This first phase of effort culminated in the 1971 Corn Blight Watch Experiment, involving 17 federal and state agencies and more than 1000 people. This was the first time all components of such a remote sensing system had been assembled and tested in a quasi-operational environment. It involved collecting photographic data via an RB 57 aircraft over 220 sample segments located in the seven states of the U.S. Corn Belt and multispectral data via a DC-3 over the western third of Indiana every two weeks. In this work it was shown that by remote sensing means, not only could crops be identified, but a specific disease condition could be evaluated by both manual and machine-implemented methods. Purdue/LARS played a leadership role in this experiment.

Phase 2 1971-1982. Based upon work at LARS and the other early Earth observational research sites, a satellite series first called ERTS (Earth Resources Technology Satellite) and later renamed LANDSAT was designed beginning in 1968. As the July 1972 launch of the first of these approached, NASA decided to shift the primary emphasis of the national program from research to applications and use of the technology which had been created. Thus, in addition to continuing research activities, the second phase of the work at LARS (1971-1982) took on an added element of working more directly on demonstrations of the technology and on technology transfer techniques in order to assist private organizations and government agencies to become prepared to apply the technology[7]. This resulted in a number of additional efforts in the laboratory. Early in the program it had been determined that computational facilities were needed which provided a highly interactive environment, thus making the writing of software as well as the use of it in processing data much more efficient. Since this type of computing environment was not available on campus at that time, it had been necessary to acquire a dedicated computational facility. The first machine arrived in November 1966. It was an IBM 360 Model 44 computer, one of the first of this model delivered by IBM.

It was on this IBM 360 that LARSYS, the first software system capable of processing multispectral image data, had been created. This system continued to evolve over the years and, based upon copies given to other research labs, became the standard across the country for research labs working in the field. Revisions of it formed the basis for early software systems at Pennsylvania State University, Texas A&M University, Oregon State University, the NASA/Johnson Space Center, and a number of other sites, and a portion of it was incorporated into the Jet Propulsion Lab's VICAR system, a system for manipulating image data that had developed out of early space probes sent to the moon and planets. Through secondary distribution directly and from these early sites to many other sites, a still larger number of software systems of the field originated.

Such distribution of software was only one of many ways that the transfer of knowledge and technology generated by LARS was pursued during the second phase. During this period a set of training materials and activities were produced which were unique in the field. This wide array of training materials included an audio tape/35 mm slide minicourse series, a TV tape lecture series, a short pamphlet series, and a text book, among other things. Requests from other scientists for visits to the lab of weeks or months duration became so numerous that a formal Visiting Scientist Program was set up, with participants from around the world. Thousands of copies of the minicourses have been sold all over the world, and the textbook has gone through several printings and has been translated into several foreign languages. In addition, an annual scientific symposium was begun during this time, and a week-long short course was given periodically, reaching a frequency of once per month, for several years. Further, LARS provided training on an institution-to-institution basis on a number of occasions. For example, LARS staff provided the training for all of the analysts of the Large Area Crop Inventory Experiment (LACIE), a program conducted by NASA, NOAA, and the U.S. Department of Agriculture to test the technology in a quasi-operational wheat acreage and yield survey of the Soviet Union and several other countries based upon LANDSAT data.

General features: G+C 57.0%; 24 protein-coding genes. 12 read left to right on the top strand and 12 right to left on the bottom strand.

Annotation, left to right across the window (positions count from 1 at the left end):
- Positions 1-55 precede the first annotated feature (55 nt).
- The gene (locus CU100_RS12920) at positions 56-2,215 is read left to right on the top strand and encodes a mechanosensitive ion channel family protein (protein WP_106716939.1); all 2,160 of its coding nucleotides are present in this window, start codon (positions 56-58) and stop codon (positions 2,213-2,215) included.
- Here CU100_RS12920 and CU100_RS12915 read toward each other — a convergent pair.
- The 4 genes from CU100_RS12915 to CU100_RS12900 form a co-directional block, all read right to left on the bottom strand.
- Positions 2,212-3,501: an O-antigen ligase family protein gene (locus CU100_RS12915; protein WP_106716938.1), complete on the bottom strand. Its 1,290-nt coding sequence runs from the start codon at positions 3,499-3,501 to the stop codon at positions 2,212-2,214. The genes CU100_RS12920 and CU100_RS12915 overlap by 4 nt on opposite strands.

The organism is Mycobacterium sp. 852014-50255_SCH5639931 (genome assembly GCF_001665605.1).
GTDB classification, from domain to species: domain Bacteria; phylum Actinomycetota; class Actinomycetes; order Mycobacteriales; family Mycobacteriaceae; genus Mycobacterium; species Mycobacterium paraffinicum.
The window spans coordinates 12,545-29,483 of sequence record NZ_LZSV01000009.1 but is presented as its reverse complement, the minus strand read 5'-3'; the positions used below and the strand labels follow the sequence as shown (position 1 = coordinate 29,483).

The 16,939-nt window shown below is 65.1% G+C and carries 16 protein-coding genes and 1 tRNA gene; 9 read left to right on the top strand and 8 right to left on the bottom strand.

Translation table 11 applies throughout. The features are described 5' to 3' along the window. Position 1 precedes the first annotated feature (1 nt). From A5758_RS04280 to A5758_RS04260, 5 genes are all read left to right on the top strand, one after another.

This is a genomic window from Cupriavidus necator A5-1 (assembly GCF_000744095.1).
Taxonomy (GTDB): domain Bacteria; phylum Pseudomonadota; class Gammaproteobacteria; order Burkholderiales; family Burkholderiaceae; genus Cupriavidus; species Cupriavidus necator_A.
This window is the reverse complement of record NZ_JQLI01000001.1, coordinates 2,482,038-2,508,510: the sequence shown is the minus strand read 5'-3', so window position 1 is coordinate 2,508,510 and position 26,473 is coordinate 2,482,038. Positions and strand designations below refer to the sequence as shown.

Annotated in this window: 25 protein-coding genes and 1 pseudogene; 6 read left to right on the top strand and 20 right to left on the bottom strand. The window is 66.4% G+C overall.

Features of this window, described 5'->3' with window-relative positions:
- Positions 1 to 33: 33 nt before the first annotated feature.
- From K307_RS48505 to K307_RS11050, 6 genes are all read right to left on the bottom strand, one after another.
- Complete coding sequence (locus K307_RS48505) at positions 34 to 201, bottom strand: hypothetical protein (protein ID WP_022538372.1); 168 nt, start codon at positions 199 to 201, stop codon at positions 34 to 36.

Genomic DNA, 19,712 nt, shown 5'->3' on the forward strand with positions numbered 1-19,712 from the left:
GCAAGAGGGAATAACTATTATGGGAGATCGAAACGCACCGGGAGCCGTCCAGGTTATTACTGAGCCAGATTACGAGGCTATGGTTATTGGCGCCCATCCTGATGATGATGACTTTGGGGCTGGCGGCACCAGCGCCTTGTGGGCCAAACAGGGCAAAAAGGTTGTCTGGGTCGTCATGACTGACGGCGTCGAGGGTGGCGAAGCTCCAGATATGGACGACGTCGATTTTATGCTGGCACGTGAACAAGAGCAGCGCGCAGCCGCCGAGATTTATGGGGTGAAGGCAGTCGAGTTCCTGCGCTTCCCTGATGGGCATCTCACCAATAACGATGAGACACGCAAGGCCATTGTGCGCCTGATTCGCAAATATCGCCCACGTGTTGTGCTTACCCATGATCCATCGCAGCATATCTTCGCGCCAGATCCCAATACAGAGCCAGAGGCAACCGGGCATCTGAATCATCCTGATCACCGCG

As another innovative means for exporting knowledge and technology, the LARS computer facility was upgraded in 1970 to an IBM 360 Model 67 machine. This system which was a time-shared system and was one of the larger processors available at the time was used to establish a remote terminal system, such that a potential user of the technology could try it out in an inexpensive way before needing to make a commitment to it. This system, upgraded several times, served as a major technology transfer tool throughout the second phase period and also served as the primary processing capability for LARS and a number of other research labs. A map showing sites to which there were direct leased lines is shown in Figure 2, and sites as far away as Australia used the system on a dial-up basis.

Figure 2. Sites which used the Purdue/LARS Remote Terminal System.

Another unique development of the laboratory was the specification, design, and acquisition of the first digitally driven, interactive image-display system. This system, originally conceived in 1966, was installed in 1969 and used until the late 1970's when more modern and less expensive versions, by then commercially available as off-the-shelf items, were acquired. This first system now resides in an IBM company museum.